Aug 2, 2022
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The government found a replacement for Russian workers

Deputy Prime Minister Marat Khusnullin revealed one big secret, but immediately asked two more riddles. “One tiler from North Korea replaces two or two and a half Russian tilers,” Marat Shakirzyanovich shared his discovery with RBC. The Deputy Prime Minister called the North Korean labor market very interesting, and this interest, no doubt, is not idle. In short, about the secret, I think everything is clear. It is clear how we can raise and speed up the economy: with such good fellows, if we get them, and retreat?!

Now – about riddles. About why the North Koreans are so hardworking and productive, Khusnullin, alas, did not say anything. In this, the Deputy Prime Minister is fundamentally different from Leskovsky’s Lefty, who, I remember, not only established that English small arms are more effective than domestic ones, but also gave the reason: “Tell the sovereign that the British do not clean their guns with bricks.”

And the point, of course, is not that Marat Shakirzyanovich hides knowledge that is important for the sovereign and the state. If he had known, wouldn’t he have said, wouldn’t he himself have introduced a progressive method? After all, then the North Koreans would not have had to be imported. They would have raised record-breaking leaders in their team.

And here is another secret undisclosed by the Deputy Prime Minister: the North Koreans are “very good workers, but they are very closed.” And really: why would these tireless Stakhanovites shut themselves up? Why are they unsociable and unsmiling?

If the vice-premier hasn’t been able to find a clue, then we probably shouldn’t even start. But still – what the hell is not joking! – let’s try. There is a suspicion that high performance and closeness are somehow related. And at the same time – with the existing political regime in North Korea.

It is known, for example, that North Koreans working outside the country are obliged to give most of their earnings (70%) to their state. And yet, fellow countrymen are terribly jealous of them. “About 11 million people, 43% of the population, are malnourished or malnourished in North Korea,” the United Nations website reports. “About 10 million do not have access to clean water.”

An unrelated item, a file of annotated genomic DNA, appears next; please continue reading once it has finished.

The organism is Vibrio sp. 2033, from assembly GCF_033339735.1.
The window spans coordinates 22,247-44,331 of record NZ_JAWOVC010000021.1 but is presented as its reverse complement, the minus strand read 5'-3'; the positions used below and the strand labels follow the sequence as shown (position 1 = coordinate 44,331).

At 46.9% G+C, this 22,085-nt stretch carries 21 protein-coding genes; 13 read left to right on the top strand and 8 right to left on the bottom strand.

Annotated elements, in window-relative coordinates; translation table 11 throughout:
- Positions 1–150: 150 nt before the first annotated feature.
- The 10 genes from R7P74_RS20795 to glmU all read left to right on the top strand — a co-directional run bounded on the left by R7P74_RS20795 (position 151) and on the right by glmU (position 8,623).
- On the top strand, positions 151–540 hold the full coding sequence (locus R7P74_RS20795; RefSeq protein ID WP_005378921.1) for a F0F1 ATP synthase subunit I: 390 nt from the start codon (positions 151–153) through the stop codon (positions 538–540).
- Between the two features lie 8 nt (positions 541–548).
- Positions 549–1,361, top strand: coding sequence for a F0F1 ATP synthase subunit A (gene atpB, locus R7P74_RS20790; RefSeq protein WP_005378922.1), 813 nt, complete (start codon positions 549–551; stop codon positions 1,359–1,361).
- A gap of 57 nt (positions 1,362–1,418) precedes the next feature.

UN High Commissioner for Human Rights Michelle Bachelet calls these figures out of the ordinary: “Numbers like this are rare to see, even when it comes to countries in conflict.”

And that’s not all the troubles of the North Koreans. Despite the famine, the authorities severely punish subjects for any unauthorized economic activity. “Residents of the DPRK do not have the right to move freely within their own country without special permission,” the UN notes. – For violation of the established rules, people are placed behind bars, where they are subjected to torture and humiliation …

The whole system is built on the bribery of civil servants who are able to provide residents of the DPRK with the opportunity to bypass government restrictions and work in the private sector.”

Are the UN commissioners slandering, exaggerating? But judging by the favorite sport of the North Koreans – flight abroad – the UN data can be trusted. By the way, Khusnullin’s words about the unusually high labor productivity of North Korean guest workers can be considered indirect confirmation of their reliability. As the saying goes, if you want to live, you won’t get so upset. You can replace not only two and a half Russians, but also four and a quarter.

Is it possible to apply North Korean know-how in Russia? Basically why not? After all, the recipe is very simple: in order for the labor force to work in the North Korean way, with a twinkle and without big requests, it needs to be fed less and beaten more. Moreover, the last factor should be considered decisive. Beating, as people say, determines consciousness.

Sooner or later, the authorities and the business elite, there is no doubt, will “get it right” before this decision that does not lie on the surface. If not already “finished”. Due to their inherent humanism, they will, of course, not be in a hurry to beat them. Leave it as a last resort. Well, or for the most ignorant.

But as for feeding, concessions, perhaps, should not be expected. Every humanism has its limits. And here you don’t even have to introduce any special restrictions. When steel-made, hard-working, obedient and undemanding North Koreans pour into Russia, the Russian workers will have to curb their appetites themselves. At least two and a half times.

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